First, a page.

Pomodoro Clock: getting the arrow buttons to work

Pomodoro Clock: getting the arrow buttons to work
0

#1

I´m trying to use JS to get the arrow buttons to increment and decrement. I keep getting a NaN value, and I have no idea how to convert it to a number in order to make it possible for the function to work. Any ideas?

HTML:

<!DOCTYPE html>
<html>
<head>
	<title>Pomodoro Clock</title>
<link rel="stylesheet" href="https://use.fontawesome.com/releases/v5.3.1/css/all.css" integrity="sha384-mzrmE5qonljUremFsqc01SB46JvROS7bZs3IO2EmfFsd15uHvIt+Y8vEf7N7fWAU" crossorigin="anonymous">
<link rel="stylesheet" href="Pomodoro Clock.css">
</head>

<body>
<div id="buttons">
	<h1>Pomodoro Clock</h1>
	<p id="break-label">Break Length</p>
	<div id="control-buttons">
		<i class="fas fa-arrow-up" id="break-increment"> <span id="break-length">5</span></i>
        <i class="fas fa-arrow-down" id="break-decrement"></i>
        </div>
	<p id="session-label">Session Length</p>
	<div id="session-buttons">
		<i class="fas fa-arrow-up" id="session-increment"><span id="session-length">25</span></i>
		<i class="fas fa-arrow-down" id="session-decrement"></i>
	</div>
	</div>

<div id="container">
	<p id="timer-label">Session</p>
	<p id="session-length"><span id="time-left">25</span></p>
		<div id="start_stop">
		<i class="fas fa-play"></i>
		<i class="fas fa-stop"></i>		
	</div>
	<i class="fas fa-sync-alt" id="reset"></i>
<script src="Pomodoro Clock.js"></script>

</body>
</html>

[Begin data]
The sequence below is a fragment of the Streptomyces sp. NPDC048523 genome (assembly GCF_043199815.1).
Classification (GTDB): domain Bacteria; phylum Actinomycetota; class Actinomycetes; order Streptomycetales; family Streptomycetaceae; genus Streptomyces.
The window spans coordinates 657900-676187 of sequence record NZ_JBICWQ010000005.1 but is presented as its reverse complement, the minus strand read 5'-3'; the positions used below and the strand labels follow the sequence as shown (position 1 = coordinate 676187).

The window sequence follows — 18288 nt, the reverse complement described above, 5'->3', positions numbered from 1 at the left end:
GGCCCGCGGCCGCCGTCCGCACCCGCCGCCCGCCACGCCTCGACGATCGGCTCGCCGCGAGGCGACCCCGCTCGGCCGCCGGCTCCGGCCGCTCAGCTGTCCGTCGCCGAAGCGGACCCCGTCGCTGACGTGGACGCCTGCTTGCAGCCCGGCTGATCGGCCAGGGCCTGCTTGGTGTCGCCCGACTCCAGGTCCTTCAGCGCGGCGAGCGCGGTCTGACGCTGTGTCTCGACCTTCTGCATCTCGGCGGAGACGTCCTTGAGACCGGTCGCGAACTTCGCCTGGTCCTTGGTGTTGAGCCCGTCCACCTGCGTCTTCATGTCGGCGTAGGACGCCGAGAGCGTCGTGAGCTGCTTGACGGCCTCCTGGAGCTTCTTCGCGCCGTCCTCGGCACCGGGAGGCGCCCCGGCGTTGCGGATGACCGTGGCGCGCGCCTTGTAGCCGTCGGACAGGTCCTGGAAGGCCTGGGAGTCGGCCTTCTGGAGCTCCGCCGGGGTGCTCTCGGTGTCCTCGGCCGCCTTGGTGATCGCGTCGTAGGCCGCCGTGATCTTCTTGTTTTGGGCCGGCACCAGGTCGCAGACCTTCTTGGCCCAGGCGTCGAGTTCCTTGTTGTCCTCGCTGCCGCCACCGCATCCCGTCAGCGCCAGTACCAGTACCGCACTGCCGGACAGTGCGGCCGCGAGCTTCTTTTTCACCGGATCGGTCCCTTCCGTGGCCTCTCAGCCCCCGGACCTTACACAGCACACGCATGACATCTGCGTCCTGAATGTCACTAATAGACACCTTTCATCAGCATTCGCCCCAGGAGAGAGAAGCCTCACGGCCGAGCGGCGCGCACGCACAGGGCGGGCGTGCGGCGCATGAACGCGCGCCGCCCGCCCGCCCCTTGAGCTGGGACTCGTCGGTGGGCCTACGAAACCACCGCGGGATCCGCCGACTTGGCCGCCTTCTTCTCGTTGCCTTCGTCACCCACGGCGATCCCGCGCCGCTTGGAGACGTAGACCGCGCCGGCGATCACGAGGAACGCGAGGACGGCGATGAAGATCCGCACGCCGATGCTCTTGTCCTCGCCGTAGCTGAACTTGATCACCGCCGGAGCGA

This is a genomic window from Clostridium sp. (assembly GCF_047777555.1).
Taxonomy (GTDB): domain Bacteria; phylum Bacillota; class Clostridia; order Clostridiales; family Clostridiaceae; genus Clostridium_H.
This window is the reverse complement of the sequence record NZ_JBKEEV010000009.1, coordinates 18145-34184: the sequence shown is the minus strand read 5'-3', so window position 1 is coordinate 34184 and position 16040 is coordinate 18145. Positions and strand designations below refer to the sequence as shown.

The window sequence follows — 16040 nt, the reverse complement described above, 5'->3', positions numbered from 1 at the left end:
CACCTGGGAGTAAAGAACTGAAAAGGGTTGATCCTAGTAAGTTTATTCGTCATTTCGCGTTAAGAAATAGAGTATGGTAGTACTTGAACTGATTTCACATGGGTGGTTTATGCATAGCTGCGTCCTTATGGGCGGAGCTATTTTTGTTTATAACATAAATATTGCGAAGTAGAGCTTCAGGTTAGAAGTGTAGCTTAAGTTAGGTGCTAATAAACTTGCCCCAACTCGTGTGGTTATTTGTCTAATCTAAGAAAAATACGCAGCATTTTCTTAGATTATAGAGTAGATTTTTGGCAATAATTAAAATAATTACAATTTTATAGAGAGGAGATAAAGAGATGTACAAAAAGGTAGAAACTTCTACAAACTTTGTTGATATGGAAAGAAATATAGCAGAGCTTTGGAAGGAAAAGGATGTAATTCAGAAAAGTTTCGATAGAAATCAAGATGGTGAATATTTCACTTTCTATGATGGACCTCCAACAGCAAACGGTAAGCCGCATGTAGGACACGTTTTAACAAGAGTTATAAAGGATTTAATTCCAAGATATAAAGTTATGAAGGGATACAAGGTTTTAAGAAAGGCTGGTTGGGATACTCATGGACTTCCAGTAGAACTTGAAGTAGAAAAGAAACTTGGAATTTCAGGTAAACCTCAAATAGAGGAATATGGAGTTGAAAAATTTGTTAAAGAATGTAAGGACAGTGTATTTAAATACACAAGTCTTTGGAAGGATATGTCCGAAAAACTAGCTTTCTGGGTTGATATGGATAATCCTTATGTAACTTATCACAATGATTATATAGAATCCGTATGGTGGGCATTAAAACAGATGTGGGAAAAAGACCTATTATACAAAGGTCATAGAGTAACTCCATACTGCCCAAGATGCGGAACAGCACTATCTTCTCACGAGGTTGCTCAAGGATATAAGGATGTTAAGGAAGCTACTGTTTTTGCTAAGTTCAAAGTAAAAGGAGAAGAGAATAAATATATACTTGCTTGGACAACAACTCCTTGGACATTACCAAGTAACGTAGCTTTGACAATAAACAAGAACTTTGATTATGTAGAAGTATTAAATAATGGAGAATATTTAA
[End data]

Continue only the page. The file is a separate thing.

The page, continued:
JS:
var breakButton= document.getElementById(“break-increment”);
var numberUp= document.getElementById(“break-length”);
breakButton.addEventListener(“click”, function(){
numberUp++;
console.log(numberUp)
numberUp.textContent=numberUp;
});


#2

Where is numberUp set to a numeric value?


#3

Your line

numberUp++;

is incrementing numberUp, which is a DOM node. You want to get the innerText of that (maybe), and parse the number out of that, maybe with parseFloat() or parseInt().


#4

Thank you for the reply. I did what you said, and now I´m getting the correct numbers on the console. But textContent doesn´t seem to be writing the new values. Any ideas?

var breakButton= document.getElementById("break-increment");
var numberUp= document.getElementById("break-length").innerText;
breakButton.addEventListener("click", function(){
numberUp++;
console.log(numberUp)
numberUp.textContent=numberUp;
});

#5

set numberUp.innerText instead.


#6

Still won´t work. To make matters worse, now I´m getting a correct value (the first time = 6) and after that a NaN. I´m getting because after setting InnerText the value becomes a string and thus can´t be added up. Any thoughts? Sorry for being so annoying.

var breakButton= document.getElementById("break-increment");
var numberUp= document.getElementById("break-length").innerText;
breakButton.addEventListener("click", function(){
numberUp++;
console.log(numberUp)
numberUp=numberUp.innerText;
});

#7

You have this flipped.


#8

Thank you. I flipped it, but it STILL doesn´t update the value when I click on the page. I´m starting to feel cursed lol.


#9

Sorry, should have been more clear in that…


#10